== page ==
This answer reveals that Jesus, even at the age of twelve, had heard a solemn call from Heaven to the mission for which He was sent into the world. "I must be about my Father's business." Wonderful meaning in those words! More important to Him was this call than any duty to father, mother, or home, although He was subject to His earthly father and mother, for we read in Luke:2:51, "He went down with them, and came to Nazareth, and was subject unto them." This brings to mind that profound passage of Scripture about Jesus in the Epistle to the Hebrews: "Wherefore when he cometh into the world, he saith, Sacrifice and offering thou wouldest not, but a body hast thou prepared me: in burnt offerings and sacrifices for sin thou hast had no pleasure. Then said I, Lo, I come (in the volume of the book it is written of me,) to do thy will, O God."

This stirring scene of the Boy Jesus in the Temple ought to mean more to us than just an interesting story. Jesus taught throughout His ministry that an urgent call also devolved upon every true disciple of His. And any Christian who allows a home, or family, or business to take precedence over God has missed the mark as a follower of the Lord Jesus Christ. When God speaks it is time to hearken to His voice.

Another beautiful and wonderful truth is revealed in this narrative. We are not told much in the Bible about Jesus' schooling. He may have attended some school in Nazareth with other children, and He, without doubt, was rehearsed in the Law of Moses at home; for it was the duty of the Israelites to teach this Law to their children, even as it is the duty of Christian parents today to teach their children the precepts and commandments of Jesus. But it is certain that Jesus was not formally schooled, like Paul, in the "leaning" of the scribes and Pharisees, for these doctors of the law looked down upon the Galileans, among whom Jesus dwelt, as illiterate and unlearned. But when this Boy of twelve appeared in the Temple and began to converse with these same doctors, they were all astounded -- whence hath this boy wisdom? Even during His ministry the Jews marveled: "How knoweth this man letters, having never learned?" "Is not this the carpenter, the son of Mary, the brother of James, and Joses, and of Juda, and Simon?"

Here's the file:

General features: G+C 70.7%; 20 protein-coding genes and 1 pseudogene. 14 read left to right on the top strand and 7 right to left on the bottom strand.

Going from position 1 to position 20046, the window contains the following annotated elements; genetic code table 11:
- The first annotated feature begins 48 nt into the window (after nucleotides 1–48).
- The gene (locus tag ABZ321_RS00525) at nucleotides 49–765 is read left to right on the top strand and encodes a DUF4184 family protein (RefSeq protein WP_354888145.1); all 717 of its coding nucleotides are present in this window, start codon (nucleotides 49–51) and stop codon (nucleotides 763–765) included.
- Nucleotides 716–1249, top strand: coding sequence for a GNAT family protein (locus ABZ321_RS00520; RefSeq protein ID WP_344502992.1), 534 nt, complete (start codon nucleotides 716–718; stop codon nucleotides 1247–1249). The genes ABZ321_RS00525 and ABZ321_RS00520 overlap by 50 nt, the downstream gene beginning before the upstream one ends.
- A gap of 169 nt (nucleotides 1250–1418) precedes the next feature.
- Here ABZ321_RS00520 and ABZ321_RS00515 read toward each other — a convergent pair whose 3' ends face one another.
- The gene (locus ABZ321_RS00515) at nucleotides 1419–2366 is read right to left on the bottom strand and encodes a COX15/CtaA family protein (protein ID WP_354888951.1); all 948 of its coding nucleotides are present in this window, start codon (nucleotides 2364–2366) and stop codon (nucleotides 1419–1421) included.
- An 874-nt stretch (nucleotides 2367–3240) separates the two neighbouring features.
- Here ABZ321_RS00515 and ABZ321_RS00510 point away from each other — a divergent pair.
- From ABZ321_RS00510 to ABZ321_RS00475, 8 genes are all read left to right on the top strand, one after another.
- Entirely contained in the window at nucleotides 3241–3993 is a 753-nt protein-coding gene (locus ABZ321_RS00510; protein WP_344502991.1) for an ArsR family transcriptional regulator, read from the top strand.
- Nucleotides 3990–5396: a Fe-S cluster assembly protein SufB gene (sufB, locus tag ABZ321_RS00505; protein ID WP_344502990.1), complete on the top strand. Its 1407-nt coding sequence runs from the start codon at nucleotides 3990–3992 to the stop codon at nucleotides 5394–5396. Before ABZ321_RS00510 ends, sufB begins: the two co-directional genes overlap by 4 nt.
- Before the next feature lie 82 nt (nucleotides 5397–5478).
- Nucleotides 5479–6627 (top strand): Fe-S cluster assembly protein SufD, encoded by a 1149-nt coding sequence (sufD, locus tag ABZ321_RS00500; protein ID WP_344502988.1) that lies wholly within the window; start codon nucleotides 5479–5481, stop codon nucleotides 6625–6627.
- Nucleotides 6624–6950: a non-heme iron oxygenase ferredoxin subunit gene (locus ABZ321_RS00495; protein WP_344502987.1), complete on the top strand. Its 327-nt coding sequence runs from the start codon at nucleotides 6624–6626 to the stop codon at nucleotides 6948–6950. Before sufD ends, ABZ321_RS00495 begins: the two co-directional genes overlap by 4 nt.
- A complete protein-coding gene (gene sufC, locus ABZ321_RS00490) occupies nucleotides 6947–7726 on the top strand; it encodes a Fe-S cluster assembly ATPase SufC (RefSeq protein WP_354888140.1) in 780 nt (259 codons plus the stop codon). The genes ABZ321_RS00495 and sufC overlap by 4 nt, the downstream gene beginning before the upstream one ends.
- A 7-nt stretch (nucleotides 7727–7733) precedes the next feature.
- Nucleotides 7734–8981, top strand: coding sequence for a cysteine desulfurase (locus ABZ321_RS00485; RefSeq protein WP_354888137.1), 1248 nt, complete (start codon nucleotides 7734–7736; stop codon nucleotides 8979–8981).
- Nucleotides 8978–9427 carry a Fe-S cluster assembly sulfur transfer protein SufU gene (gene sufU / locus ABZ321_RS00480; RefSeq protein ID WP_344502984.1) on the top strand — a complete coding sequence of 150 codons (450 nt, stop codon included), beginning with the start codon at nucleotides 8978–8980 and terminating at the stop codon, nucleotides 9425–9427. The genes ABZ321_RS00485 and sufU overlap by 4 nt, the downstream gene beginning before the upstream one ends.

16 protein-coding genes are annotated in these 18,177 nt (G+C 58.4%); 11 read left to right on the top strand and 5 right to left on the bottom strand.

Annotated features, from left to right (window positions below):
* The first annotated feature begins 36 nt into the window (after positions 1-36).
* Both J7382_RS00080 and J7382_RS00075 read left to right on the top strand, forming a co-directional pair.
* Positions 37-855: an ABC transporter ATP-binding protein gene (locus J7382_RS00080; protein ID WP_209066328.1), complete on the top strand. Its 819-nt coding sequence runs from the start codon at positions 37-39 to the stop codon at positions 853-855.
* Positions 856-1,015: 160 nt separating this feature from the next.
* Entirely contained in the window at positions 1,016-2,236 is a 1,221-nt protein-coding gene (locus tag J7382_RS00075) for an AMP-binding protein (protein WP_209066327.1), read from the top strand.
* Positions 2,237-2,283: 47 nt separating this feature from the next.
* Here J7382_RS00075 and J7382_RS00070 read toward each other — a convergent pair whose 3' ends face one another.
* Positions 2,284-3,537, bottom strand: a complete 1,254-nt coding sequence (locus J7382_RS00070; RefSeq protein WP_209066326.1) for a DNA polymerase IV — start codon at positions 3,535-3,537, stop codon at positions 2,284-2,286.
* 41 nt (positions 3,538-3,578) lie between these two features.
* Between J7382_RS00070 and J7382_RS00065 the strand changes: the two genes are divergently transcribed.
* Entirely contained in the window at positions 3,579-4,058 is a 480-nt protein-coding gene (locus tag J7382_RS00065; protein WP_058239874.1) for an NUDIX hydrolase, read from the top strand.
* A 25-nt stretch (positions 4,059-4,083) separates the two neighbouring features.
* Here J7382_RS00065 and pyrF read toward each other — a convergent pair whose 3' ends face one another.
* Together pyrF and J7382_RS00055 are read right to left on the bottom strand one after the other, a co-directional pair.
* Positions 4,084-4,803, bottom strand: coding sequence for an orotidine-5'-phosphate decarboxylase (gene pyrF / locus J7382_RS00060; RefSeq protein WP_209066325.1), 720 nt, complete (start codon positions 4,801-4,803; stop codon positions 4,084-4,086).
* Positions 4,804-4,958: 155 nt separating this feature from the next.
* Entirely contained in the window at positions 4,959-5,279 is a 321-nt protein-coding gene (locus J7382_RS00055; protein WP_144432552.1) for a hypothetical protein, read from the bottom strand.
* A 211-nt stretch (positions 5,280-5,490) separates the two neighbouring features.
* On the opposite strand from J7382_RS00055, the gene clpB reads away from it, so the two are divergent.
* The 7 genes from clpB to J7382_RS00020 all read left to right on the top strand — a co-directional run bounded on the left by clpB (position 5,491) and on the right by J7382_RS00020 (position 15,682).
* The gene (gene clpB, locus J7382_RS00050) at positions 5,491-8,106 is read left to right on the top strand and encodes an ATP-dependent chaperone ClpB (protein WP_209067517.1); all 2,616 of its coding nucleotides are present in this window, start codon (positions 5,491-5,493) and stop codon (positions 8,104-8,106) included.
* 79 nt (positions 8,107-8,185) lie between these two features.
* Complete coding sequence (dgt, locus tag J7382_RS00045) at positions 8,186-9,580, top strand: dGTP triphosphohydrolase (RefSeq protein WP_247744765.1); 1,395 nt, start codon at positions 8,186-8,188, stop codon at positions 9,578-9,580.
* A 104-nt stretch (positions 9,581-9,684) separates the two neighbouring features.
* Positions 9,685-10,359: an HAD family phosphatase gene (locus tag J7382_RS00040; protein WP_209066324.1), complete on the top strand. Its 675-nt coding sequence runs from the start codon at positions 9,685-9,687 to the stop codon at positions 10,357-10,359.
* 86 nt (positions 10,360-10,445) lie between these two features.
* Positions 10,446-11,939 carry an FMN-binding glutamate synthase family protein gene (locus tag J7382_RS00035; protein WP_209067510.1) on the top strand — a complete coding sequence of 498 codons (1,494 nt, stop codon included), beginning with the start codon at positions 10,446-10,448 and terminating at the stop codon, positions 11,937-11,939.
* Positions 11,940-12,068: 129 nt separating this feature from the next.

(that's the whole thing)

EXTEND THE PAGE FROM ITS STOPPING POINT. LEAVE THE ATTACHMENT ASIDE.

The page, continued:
Too blinded by sin were they to know that they were looking upon One Who was more than a man. Little they knew that His wisdom and understanding came from a higher source than any Jewish school, or even from the Sanhedrin. "It is written, I will destroy the wisdom of the wise, and will bring to nothing the understanding of the prudent." Even though they heard His wisdom and witnessed His mighty works, they knew not that they were looking upon the Son of God, the promised Messiah, the Redeemer of men, the Saviour of the world. Had they known it they never would have crucified Him. "But of him are ye in Christ Jesus, who of God is made unto us wisdom, and righteousness, and sanctification, and redemption.”


1. Where did Jesus spend His boyhood?
2. Who were His father and mother, and brothers and sisters?
3. What was His occupation as a boy and a young man?
4. What kind of education did He receive in His home?
5. Is there any evidence in the Bible that He received an advanced education like the Apostle Paul?
6. How then are we to account for the "wisdom and understanding" which He revealed at the age of twelve in the Temple?
7. What caused Him to tarry in Jerusalem when His father and mother departed on their way home?
8. What teaching do you gather from Jesus’ reply to His mother, "Wist ye not that I must be about my Father's business?"
9. What was the attitude, in regard to learning, of those doctors of the law toward the Galileans among whom Jesus dwelt?